Scottish Longitudinal Study
Development & Support Unit

Current Projects

Project Title:

Mobility and the life-course

Project Number:



David McCollum (University of St Andrews)
Allan Findlay (University of St Andrews)
Glenna Nightingale (University of St Andrews)
Ye Liu (University of St Andrews)

Start Date:

22 Sept 2015



It is well known that migration, being a selective process, generally leads to enhanced life opportunities. Migrants tend to be skilled relative to non-migrants and the places that attract migrants tend to offer favourable opportunities for career enhancement compared to areas with smaller migrant populations. Longitudinal data, in following the same individuals over time, uniquely allows for the study of the interrelationship between spatial and occupational trajectories. Many existing studies, including research conducted by these applicants, have made use of the excellent census-based longitudinal surveys in the UK to examine how migration has corresponded with various occupational and other indicators of wellbeing outcomes. This research confirms that the attributes of places and people are significant in terms of determining occupational outcomes, but that engaging in the act of mobility also enhances life opportunities.

This research will contribute to and advance these understandings in a number of ways. Firstly, the analysis will utilize the recently available 2011 census data. This will allow for the generation of findings that shed light on contemporary patterns of spatial and occupational mobility. Analysis thus far has been based on 1991 and 2001 census data, by including 2011 data this approach will produce much more up to date results. More importantly, the recent extension of the SLS to three censuses (1991, 2001 and 2011) now allows for the analysis of mobility and occupation patterns over a longer time frame than has previously been possible. The proposed research also adds a life course perspective to existing research on the links between occupational and spatial mobility. Thus the much researched spatial-occupational mobility dynamic is to be examined in the context of a focus on factors such as role of age and household status as co-determinants of life opportunities. Finally the research seeks to use a more refined conceptualization of mobility than has been taken in some other studies: the analysis will focus on the distance moved and also the type of place moved to.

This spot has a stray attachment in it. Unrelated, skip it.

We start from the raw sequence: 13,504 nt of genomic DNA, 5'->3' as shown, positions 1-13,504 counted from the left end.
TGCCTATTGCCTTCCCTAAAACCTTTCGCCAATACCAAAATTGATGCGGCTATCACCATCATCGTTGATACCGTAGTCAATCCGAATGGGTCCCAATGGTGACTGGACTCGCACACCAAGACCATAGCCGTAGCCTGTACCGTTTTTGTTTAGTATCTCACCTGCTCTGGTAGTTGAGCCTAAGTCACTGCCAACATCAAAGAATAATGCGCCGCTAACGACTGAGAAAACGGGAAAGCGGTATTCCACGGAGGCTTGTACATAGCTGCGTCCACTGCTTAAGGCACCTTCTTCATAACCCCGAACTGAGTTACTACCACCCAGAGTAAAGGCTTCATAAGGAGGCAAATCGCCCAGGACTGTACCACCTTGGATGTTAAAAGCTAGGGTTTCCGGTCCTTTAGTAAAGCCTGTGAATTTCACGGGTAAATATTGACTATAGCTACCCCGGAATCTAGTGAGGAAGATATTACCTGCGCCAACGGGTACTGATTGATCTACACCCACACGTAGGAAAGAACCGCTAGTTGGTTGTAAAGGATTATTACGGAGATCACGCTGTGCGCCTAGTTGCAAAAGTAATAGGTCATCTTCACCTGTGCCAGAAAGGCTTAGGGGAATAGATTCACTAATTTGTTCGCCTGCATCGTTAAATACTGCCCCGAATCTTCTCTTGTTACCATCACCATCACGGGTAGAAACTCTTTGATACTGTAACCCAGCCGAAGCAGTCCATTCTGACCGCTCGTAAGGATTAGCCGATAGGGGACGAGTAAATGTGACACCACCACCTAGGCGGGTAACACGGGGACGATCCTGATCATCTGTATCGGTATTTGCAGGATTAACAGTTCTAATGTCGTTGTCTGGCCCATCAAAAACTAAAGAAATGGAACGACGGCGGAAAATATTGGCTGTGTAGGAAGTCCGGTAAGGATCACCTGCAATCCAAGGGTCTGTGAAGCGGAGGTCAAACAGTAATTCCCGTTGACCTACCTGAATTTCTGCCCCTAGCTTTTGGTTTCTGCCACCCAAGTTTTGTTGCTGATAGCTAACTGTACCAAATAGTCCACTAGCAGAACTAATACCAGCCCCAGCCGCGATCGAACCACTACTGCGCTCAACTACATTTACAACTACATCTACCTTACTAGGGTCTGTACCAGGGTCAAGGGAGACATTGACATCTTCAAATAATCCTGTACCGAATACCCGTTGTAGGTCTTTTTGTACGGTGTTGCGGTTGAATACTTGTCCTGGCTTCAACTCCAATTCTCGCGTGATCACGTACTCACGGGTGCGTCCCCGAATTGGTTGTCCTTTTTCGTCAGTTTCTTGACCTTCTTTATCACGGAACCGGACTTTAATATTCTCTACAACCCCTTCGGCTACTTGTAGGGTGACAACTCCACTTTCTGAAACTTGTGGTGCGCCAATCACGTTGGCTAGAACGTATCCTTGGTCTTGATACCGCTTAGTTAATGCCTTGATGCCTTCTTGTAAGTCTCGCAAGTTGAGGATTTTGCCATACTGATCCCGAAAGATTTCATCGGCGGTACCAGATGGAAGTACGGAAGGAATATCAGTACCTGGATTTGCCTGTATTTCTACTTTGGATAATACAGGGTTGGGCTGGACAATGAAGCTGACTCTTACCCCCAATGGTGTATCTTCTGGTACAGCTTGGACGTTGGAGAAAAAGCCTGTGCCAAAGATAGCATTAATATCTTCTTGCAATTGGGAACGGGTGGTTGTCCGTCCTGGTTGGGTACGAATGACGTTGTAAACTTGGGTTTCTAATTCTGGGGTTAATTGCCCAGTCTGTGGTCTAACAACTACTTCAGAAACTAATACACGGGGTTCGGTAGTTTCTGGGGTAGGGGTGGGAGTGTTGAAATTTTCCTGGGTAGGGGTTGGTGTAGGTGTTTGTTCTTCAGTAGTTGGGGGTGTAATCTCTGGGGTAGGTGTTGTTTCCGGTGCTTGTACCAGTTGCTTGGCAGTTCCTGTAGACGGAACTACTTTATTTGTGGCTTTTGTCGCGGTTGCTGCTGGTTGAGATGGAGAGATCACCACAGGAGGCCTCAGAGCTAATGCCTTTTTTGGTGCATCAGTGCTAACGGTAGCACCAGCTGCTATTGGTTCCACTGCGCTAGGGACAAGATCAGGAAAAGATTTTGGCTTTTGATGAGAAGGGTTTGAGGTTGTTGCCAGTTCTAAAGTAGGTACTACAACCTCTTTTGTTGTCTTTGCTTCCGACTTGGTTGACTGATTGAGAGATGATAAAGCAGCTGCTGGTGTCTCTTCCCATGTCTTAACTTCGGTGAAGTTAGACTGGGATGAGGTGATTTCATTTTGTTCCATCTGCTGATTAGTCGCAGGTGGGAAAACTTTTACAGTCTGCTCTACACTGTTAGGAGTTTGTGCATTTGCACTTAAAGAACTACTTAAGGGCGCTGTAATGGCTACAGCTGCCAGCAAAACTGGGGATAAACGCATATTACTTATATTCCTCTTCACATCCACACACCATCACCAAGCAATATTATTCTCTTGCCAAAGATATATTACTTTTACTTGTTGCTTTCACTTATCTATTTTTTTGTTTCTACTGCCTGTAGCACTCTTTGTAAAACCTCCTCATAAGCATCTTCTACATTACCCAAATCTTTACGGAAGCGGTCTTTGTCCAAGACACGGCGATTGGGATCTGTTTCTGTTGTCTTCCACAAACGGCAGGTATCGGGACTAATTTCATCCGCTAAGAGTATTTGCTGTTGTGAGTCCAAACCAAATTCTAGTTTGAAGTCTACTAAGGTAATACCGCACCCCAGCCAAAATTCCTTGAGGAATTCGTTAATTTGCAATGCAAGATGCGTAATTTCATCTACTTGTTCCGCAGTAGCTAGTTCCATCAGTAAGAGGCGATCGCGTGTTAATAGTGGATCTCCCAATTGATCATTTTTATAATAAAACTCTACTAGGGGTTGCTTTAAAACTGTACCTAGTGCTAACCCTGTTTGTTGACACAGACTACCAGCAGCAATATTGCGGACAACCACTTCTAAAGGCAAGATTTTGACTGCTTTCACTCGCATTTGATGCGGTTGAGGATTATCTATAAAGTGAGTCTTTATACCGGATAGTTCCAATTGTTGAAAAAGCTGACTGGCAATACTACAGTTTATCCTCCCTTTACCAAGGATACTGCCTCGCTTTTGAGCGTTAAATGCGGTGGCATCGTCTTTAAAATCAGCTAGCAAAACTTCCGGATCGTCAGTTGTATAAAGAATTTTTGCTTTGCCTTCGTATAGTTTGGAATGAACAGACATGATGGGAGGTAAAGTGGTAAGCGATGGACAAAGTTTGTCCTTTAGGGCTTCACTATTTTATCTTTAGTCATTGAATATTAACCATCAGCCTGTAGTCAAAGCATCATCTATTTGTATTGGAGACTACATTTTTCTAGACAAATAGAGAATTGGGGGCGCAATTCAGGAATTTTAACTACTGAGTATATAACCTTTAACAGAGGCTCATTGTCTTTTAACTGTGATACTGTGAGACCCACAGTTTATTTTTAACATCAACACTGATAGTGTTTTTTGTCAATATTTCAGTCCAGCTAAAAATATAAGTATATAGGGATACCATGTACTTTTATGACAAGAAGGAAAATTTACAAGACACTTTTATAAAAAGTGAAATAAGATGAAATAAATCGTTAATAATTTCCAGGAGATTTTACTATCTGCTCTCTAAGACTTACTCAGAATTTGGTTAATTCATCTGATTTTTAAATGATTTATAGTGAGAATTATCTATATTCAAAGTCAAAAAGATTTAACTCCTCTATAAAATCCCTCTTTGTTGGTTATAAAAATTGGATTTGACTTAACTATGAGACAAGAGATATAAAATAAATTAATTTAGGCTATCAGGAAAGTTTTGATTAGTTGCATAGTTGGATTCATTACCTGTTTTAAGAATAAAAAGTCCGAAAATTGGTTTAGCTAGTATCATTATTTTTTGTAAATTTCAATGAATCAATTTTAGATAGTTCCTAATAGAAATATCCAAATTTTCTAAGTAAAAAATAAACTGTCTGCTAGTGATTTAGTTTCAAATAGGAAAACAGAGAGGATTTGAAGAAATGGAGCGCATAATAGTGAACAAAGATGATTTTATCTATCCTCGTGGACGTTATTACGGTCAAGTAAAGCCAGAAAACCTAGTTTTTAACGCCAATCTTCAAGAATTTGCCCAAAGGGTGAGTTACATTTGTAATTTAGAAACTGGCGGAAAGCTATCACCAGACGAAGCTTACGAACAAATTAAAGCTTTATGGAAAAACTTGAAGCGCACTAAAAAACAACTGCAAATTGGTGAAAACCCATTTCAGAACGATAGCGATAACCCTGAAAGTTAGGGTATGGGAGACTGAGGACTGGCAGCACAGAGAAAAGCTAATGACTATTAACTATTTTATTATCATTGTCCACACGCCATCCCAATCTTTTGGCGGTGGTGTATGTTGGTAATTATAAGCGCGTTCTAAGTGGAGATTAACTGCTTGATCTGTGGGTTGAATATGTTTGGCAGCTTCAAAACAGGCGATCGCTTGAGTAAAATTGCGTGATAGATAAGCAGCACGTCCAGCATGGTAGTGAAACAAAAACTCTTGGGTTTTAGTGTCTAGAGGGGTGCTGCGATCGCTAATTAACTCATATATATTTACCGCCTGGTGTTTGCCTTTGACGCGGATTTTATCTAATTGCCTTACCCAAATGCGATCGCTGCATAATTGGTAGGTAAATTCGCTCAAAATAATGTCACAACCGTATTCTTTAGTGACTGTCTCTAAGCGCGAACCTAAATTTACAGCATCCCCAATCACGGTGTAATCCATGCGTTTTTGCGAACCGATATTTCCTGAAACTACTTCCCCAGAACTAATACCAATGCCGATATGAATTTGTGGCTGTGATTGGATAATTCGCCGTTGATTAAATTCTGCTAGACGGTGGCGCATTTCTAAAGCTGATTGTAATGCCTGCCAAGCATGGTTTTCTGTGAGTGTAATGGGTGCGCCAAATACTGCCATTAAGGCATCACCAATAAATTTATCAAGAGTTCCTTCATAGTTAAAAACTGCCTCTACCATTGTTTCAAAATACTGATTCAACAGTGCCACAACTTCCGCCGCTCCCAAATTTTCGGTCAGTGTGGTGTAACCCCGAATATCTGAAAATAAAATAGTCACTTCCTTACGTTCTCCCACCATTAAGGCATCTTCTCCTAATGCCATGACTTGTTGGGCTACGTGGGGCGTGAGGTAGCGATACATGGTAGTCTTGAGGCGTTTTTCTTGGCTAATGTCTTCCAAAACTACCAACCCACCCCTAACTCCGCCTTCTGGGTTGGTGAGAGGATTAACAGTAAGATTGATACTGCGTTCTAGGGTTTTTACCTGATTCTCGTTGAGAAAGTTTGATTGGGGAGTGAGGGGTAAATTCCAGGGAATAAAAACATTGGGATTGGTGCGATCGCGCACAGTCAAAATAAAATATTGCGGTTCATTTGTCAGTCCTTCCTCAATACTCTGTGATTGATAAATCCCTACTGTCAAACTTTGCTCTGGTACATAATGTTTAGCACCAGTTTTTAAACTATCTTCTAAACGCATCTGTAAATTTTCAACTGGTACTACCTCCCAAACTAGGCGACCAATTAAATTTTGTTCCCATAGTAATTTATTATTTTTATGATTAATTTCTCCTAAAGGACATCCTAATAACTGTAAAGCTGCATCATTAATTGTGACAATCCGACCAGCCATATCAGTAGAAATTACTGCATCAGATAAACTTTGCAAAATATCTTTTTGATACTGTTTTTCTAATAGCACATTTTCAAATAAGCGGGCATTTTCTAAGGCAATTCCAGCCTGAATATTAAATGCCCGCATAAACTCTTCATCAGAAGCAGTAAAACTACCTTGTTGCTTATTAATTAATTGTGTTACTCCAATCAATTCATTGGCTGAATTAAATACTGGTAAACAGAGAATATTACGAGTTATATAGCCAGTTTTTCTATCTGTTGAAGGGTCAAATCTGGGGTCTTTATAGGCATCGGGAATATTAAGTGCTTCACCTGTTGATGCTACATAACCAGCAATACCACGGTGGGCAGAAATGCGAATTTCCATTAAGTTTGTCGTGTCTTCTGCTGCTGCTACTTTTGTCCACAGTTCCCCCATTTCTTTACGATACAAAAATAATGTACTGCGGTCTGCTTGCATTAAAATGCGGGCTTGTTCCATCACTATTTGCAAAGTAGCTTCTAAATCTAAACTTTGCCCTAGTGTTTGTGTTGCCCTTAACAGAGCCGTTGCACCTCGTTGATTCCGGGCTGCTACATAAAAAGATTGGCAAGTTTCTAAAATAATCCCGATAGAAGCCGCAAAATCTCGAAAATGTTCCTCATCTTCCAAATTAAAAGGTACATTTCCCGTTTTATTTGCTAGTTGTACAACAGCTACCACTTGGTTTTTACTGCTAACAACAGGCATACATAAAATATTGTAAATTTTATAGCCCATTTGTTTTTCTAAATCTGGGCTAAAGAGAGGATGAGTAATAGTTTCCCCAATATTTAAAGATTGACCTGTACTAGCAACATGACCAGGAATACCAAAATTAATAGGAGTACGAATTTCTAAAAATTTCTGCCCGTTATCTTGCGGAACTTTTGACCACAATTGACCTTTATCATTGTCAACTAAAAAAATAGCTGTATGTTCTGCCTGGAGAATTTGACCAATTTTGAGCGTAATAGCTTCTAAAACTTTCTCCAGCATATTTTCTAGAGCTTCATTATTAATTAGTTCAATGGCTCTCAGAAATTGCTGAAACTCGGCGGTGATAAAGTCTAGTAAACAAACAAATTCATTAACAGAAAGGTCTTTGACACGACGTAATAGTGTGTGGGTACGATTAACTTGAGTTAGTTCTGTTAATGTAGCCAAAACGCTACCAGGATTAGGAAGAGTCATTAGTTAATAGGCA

Mobility decisions of individuals and households in conjunction with their choice of workplace and residence location have been of growing interest among scholars in recent years. This research will contribute to understanding the complex interactions between the labour market, the housing market and different forms of mobility. The newly available 2011 census data will be particularly enlightening in this respect given the changing geographies of commuting associated with the great recession and claims of a shift towards ‘secular rootedness’ in some countries.


This study aims to explore how mobility affects life opportunities i.e. the relationship between the life course, migration and wellbeing (defined in this instance as occupational and tenure outcomes ). The study will draw on 1991, 2001 and 2011 census data to examine how mobility (to particular types of labour markets and by distance of move) relates to life course by following to particular age cohorts through the SLS from 1991 onwards. The main research question is;

  1. How does mobility affect occupational and tenure outcomes?

This question will investigate the mobility patterns of SLS members based in Scotland in 1991 and aged 36-45 (cohort 1) and 16-25 (cohort 2). The occupational and tenure circumstances in 2001 and 2011 will be considered according to distance of move and type of place moved to.

A secondary research question relates to the migration-commuting threshold. This is how a worker negotiates the relationship between place of work and place of residence.

  1. How has the migration-commuting threshold changed over time?

This question will create a commuting variable to gauge two things. (a) What are average commuting distances, what characteristics are associated with particular types of commuting behavior and how have these dynamics changed between 1991, 2001 and 2011? (b) Secondly we ask how, over time, the relationship between place of work and place of residence changes for some workers.


Cooke, T. (2011). ‘It is not Just the Economy: Declining Migration and the Rise of Secular Rootedness’. Population, Space and Place 17(3). pp 193-203.

Fielding, A. (1992). “Migration and social mobility: South East England as an escalator region,” Regional Studies, vol. 26, no.1, pp. 1–15,

Findlay, A. Mason, C. Houston, D. McCollum. D, and Harrison, R. (2009). ‘Escalators, Elevators and Travelators: The Occupational Mobility of Migrants to South-East England’. Journal of Ethnic and Migration Studies Vol 35 Issue 6. pp 861-879.

Findlay, A. Mason, C. Harrison, R. Houston, D. and McCollum, D. (2008). ‘Getting off the escalator? A study of Scots out-migration from a global city region’. Environment & Planning A Volume 40 Issue 9. pp 2169-2185.

McCollum, D. (2011). ‘The Demographic and Socio-Economic Profile of Return Migrants and Long-Term In-Migrants in Scotland: Evidence from the Scottish Longitudinal Study’. Scottish Government Social Research. The Scottish Government. Edinburgh.

Mulder, C. and van Ham, M. (2005) “Migration histories and occupational achievement,” Population, Space and Place, vol.11, no. 3, pp. 173–186

Schmidt, C. (2014). ‘Optimal Commuting and Migration Decisions under Commuting Cost Uncertainty’. Urban Studies 51(3). pp 477-492.

Van Ham, M. Findlay, A Manley, D. and Feijten, P. (2012). ‘Migration, Occupational Mobility and Regional Escalators in Scotland’. Urban Studies Research. pp 1-15.

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